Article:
When tonal music replaced modal music, why were 6 of the 8 scales (modes) used in modal music abandoned in favor of only two, major and minor? Superficially this would look like a reduction in the options available to composers and therefore appears difficult to comprehend. Was there a reason why this needed to be done, or was it just an accident of history?
In his comment, Patrx2 listed the 8 traditional church modes: Dorian (and Hypodorian), Phrygian (and Hypophrygian), Lydian (and Hypolydian), and Mixolydian (and Hypomixolydian). The "Hypo-" forms are called plagal modes (as opposed to the four authentic modes). The plagal modes have the same "final" (tonic) and the same pitch classes as their corresponding authentic modes. The difference is primarily in the range a melody was permitted to use: e.g. the Dorian mode would go an octave from D to D, while the Hypodorian would go from A to A (but still have it's final on D).
This illustrates the weakness of the modal system. It was not strictly defined, as is done today, as a series of whole- and half-steps. Rather it was thought of as a combination of concepts: a specific final tone (no transposition!) and an associated reciting tone, as well as a specific range of pitches (plagal vs. authentic), a set of associated moods or emotions, a set of cadential formulae, and so on. In fact, the resulting pattern of whole and half steps that was formed was more of a coincidence that could be, and often was, modified through the use of musica ficta.
Musica ficta was the common practice of chromatically altering notes during a performance that weren't notated as such. Two examples include flatting the B (especially to avoid the tritone F-B) and raising the seventh to create a stronger cadence (creating a major third with the dominant, that resolved upward by a half-step, called mi-fa in the movable hexachord system). Thus, one could be playing in Dorian mode, and find the B flatted in some places, while finding the C sharped in other places. This is essentially where we get the various forms of the minor scale from.
Once these alterations began to be notated regularly (and once keyboardists started tinkering with improved temperaments), you could do something new and exciting: you could start transposing music to other sets of pitches, but keep the pitch relationships the same. For example, throw in a B flat, and now you could write in Dorian mode, but move its final to G. And following the same pitch conventions, you might occasionally need to flat the E, or sharpen the F. But now that you're no longer using the same pitches or final as the true Dorian, are you really still in Dorian mode? Or are you playing in an altered form of Mixolydian?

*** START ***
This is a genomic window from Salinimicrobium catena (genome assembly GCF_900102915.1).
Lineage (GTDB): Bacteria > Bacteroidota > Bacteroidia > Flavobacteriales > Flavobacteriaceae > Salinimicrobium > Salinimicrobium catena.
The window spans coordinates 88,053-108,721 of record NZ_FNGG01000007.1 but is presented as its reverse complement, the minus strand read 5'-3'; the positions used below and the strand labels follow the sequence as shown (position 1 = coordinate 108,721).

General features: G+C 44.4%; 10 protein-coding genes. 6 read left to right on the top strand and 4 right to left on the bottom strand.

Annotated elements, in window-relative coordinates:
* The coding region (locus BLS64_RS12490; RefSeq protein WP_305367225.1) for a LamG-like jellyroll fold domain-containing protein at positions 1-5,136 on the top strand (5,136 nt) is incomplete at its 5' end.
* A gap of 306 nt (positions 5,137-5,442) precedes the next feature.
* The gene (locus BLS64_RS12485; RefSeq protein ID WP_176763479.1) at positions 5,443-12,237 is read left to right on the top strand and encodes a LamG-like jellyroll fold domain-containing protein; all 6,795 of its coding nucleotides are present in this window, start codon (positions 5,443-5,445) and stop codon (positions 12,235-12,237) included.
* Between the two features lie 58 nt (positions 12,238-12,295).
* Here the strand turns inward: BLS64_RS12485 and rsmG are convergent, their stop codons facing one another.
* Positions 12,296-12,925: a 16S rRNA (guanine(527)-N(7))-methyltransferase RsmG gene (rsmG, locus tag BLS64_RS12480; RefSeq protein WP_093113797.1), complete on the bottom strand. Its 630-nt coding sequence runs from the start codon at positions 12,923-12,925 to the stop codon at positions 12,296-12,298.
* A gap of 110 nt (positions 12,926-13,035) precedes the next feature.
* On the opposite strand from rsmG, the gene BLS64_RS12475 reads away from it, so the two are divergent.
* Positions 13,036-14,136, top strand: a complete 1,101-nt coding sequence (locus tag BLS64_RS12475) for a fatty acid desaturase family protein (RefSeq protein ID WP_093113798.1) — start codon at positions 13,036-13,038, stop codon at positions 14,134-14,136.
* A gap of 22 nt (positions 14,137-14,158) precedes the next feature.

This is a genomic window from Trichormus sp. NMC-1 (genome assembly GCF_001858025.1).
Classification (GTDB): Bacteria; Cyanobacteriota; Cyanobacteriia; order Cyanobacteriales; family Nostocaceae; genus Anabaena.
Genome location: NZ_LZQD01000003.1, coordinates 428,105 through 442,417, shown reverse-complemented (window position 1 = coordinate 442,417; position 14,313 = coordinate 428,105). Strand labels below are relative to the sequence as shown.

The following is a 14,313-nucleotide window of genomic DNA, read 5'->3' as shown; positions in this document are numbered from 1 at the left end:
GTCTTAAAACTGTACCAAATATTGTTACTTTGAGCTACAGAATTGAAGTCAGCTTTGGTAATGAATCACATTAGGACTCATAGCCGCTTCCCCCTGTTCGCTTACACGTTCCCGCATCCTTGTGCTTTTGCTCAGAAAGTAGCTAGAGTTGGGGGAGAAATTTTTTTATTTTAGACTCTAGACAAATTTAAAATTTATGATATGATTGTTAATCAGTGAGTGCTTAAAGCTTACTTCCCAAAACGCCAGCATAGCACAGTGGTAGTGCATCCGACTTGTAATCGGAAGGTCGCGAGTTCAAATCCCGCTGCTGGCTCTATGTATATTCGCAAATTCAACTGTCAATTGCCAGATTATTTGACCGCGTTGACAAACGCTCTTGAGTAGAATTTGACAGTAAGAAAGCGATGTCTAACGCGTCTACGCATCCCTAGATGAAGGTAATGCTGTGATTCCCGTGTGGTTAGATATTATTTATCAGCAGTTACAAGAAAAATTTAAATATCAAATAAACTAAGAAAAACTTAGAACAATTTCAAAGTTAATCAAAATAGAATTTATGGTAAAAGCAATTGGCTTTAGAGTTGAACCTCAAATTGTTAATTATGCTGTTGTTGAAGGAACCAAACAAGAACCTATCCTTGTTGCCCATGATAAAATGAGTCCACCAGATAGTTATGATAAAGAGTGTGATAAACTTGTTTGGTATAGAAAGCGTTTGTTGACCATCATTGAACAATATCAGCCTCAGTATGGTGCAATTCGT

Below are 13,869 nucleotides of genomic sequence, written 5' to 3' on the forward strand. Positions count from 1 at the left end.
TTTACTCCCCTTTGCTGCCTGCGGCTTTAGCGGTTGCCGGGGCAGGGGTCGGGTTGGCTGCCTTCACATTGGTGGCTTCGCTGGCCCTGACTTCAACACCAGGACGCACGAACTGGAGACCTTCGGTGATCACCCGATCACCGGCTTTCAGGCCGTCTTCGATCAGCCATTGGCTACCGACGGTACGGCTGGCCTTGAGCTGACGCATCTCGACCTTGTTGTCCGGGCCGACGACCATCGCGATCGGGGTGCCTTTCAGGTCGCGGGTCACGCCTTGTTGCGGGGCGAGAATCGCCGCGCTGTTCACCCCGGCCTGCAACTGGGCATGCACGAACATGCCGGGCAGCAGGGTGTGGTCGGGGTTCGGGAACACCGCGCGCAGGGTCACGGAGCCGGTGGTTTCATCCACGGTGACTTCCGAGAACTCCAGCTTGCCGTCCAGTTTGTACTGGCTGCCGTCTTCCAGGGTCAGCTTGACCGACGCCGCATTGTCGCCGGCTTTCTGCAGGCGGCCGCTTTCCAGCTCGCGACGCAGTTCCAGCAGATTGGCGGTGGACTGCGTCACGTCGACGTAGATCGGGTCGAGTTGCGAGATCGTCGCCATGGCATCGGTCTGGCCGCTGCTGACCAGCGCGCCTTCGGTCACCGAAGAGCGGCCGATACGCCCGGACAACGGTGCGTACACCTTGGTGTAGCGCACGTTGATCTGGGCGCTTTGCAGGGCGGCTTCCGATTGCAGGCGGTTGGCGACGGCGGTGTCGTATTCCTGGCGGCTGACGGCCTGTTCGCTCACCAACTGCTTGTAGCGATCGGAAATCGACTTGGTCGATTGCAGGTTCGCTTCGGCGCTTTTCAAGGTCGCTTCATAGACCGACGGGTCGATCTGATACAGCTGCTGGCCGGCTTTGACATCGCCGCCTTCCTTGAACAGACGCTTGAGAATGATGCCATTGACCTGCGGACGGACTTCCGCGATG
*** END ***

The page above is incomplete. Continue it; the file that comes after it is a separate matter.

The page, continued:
As theoreticians delved for a better way to describe modes, they realized that, for example, when playing in Lydian (or Dorian), the B would often be flatted so frequently that they were essentially playing the same series of pitches one would get if they started on C (or A). But those didn't correspond to traditional modes, so Heinrich Glarean invented the Ionian (and Aeolian) modes in 1547 (and claimed they were already the most frequently used modes) and Zarlino affirmed them a few decades later. Of course, there were traditionalists, who didn't like this new-fangled development, but they would ultimately lose the argument. You also start to see some growing confusion over just how a mode should be defined.
Another development was the recognition of inverted intervals and triadic harmony -- that all the various combinations of consonances could be consolidated into essentially two types of chords: major and minor. This paved the way for thinking about musical scales as being an elaboration of either a minor chord or a major chord (rather than ending on a final note). Coupled with the recognition that Ionian and Aeolian were really the only two modes being frequently used anyway, this eventually led to the formalization of major and minor keys. Werckmeister, a German organist and elder contemporary of Bach who had a firm grasp on the tonality and modality of the time wrote of this development:
If we take Lydian, on account of the tritone... there is such an unnatural progression in it that even the ancients themselves never or hardly ever used it. Who uses Phrygian in today's music? Nobody. Who Mixolydian? Hardly any. Therefore... according to today's style of composition, we want to maintain only two modes.
In fact, some musicians even referred (erroneously) to the new keys as being modes, claiming that there were now 24 modes: 12 major modes, and 12 minor modes. This demonstrates not only the confusion in the definition of modes at the time, but also shows how the newer key-based system was seen as superior to the older modal system that originally only had 4 finals.
I wrote a lot more about the transition from tonality to modality in my question and answer here: